Classic or Modern? Part 1: Who are You?

We all have different personalities and different preferences. In this small series of blog posts, we will look more closely at how we set ourselves to different technologies and solutions and how to implement and use different solutions in Office 365 so that you can really improve the satisfaction and quality of an organization.

Classic, traditional, old-fashioned (and generally uncomfortable with changes)

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  • You start in Word, Excel or PowerPoint to create a new document.
  • You save documents on local hard drive or file server.
  • You do not want anyone to see the documents you are working with until they are complete.
  • You might (if you have to) upload some of your documents to OneDrive or SharePoint when you are done with them.
  • You send internal emails with attached files to your colleagues.
  • You send internal emails to relevant colleagues to get feedback on attached files.
  • You send internal email to everyone in the organization when you have something important to say.
  • All conversation history with your colleagues can (and shall) be found in your Inbox
  • All incoming email is stored in your inbox. You do not use folders to structure your email. It is not uncommon for you to have 100 unread emails in your inbox.
  • You are rarely visit your intranet
  • You are not using Yammer
  • You are not using Microsoft Teams
  • You have no ambitions to learn a new tool/solution. You have always worked this way and it works for you.

 

Carefully curious and semi-modern. Change can be good but it is a bit scary

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  • You save almost all files on OneDrive (both your personal files and job related files) and you sometimes use SharePoint.
  • You open OneDrive or SharePoint (or maybe even Microsoft Teams) to create a new document where it belongs.
  • You share documents with both colleagues and external users by sending links, to the right and left, to the documents from OneDrive.
  • You synchronize everything from the cloud to your local hard drive.
  • You send internal emails with document links to your colleagues.
  • You send internal emails to relevant colleagues to get feedback on attached files.
  • You send internal email to everyone in the organization (or to email groups) when you have something important to say.
  • All history of dialogue with your colleagues can be found in your Inbox
  • All incoming email is in your inbox, you do not use folders to structure your email. It is not uncommon for you to have 100 unread emails in your inbox.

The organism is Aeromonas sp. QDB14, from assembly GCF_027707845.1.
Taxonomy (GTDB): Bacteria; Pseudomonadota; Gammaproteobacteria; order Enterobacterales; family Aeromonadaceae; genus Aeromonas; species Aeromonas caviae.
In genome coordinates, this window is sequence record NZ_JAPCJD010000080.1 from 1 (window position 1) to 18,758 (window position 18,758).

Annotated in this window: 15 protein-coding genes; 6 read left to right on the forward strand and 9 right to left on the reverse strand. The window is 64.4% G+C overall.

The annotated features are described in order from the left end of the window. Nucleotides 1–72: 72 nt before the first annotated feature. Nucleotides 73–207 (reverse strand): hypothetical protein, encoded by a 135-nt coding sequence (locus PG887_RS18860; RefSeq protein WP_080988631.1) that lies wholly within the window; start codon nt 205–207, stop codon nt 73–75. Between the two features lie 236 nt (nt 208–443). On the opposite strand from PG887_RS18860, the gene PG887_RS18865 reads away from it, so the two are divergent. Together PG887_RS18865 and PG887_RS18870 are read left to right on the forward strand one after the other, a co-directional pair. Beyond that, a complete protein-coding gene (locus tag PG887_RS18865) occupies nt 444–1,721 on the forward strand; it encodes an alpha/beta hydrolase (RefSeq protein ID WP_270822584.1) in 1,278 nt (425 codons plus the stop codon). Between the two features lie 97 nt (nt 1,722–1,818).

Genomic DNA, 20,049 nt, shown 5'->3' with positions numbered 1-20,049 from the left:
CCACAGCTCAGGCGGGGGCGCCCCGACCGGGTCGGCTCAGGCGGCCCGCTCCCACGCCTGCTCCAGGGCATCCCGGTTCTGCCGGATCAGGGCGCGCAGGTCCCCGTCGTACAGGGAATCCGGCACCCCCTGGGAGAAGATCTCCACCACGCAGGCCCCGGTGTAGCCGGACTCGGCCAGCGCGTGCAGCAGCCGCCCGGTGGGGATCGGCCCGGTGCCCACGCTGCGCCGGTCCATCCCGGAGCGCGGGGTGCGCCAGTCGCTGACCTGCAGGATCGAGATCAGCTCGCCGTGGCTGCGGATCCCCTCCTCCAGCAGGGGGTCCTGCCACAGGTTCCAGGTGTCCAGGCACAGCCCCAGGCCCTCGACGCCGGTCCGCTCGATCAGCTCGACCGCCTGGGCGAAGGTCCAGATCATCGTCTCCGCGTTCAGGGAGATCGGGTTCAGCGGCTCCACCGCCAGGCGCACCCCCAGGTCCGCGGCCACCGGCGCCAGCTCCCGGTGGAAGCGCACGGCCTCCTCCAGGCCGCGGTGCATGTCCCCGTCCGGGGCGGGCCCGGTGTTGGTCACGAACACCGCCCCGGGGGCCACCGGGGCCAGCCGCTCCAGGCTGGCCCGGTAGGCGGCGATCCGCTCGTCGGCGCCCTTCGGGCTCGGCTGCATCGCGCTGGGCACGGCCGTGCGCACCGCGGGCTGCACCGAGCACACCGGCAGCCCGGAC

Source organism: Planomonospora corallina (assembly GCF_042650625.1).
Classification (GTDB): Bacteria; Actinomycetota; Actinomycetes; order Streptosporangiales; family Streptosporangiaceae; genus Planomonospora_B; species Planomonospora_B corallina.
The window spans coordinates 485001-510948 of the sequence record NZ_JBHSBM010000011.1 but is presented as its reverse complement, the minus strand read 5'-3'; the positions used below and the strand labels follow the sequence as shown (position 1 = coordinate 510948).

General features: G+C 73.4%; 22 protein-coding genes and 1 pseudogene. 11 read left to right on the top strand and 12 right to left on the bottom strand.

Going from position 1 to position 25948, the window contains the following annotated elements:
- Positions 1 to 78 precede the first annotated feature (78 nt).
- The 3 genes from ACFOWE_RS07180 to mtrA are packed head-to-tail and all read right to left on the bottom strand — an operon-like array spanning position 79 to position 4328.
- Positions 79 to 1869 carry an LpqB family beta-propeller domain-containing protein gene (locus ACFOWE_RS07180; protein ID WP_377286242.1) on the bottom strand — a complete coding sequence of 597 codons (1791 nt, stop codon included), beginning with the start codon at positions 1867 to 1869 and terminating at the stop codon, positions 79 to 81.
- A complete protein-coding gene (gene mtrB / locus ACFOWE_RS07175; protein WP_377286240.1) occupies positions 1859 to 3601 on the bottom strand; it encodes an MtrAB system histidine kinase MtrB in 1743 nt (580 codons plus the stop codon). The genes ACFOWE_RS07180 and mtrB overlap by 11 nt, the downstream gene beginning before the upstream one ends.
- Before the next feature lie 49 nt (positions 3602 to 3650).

• You can imagine looking at new tools and working methods as long as it is not too complicated

 

Modern and curious. Inside the game. Want to contribute to and be involved in the future

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  • You are not afraid to save your information in the cloud. The cloud is your friend.
  • You use email only when you really need to.
  • When creating a new document, you do it directly in Microsoft Teams, SharePoint or OneDrive.
  • When you want feedback on a document, ask for it in the channel (in Microsoft Teams) where the document is located.
  • You communicate with your project members via Microsoft Teams
  • You use “Private Chat” in Microsoft Teams when you want a private dialogue with one or more of your colleagues.
  • If you want to reach out with information to a group of colleagues (either a project team or an organizational unit) then you use “conversations” and @mentions in a channel in a Microsoft Team.
  • When you are going to have a meeting, you create a Microsoft Team meeting so that those who cannot be physically present can participate via video.
  • You practice “Working out loud” and use Yammer to share experiences (both problems and solutions) with your colleagues
  • You have the organization’s intranet as your home page in your browser and you check the news every day to not miss something important.
  • You are driven by curiosity and are happy to test everything that is new. Perhaps this can lead to you finding ways and tools that make your organization work better together.

 

Don’t miss the upcoming “Classic or Modern Part 2: So you’re the classic type? What can we do for you?”

 

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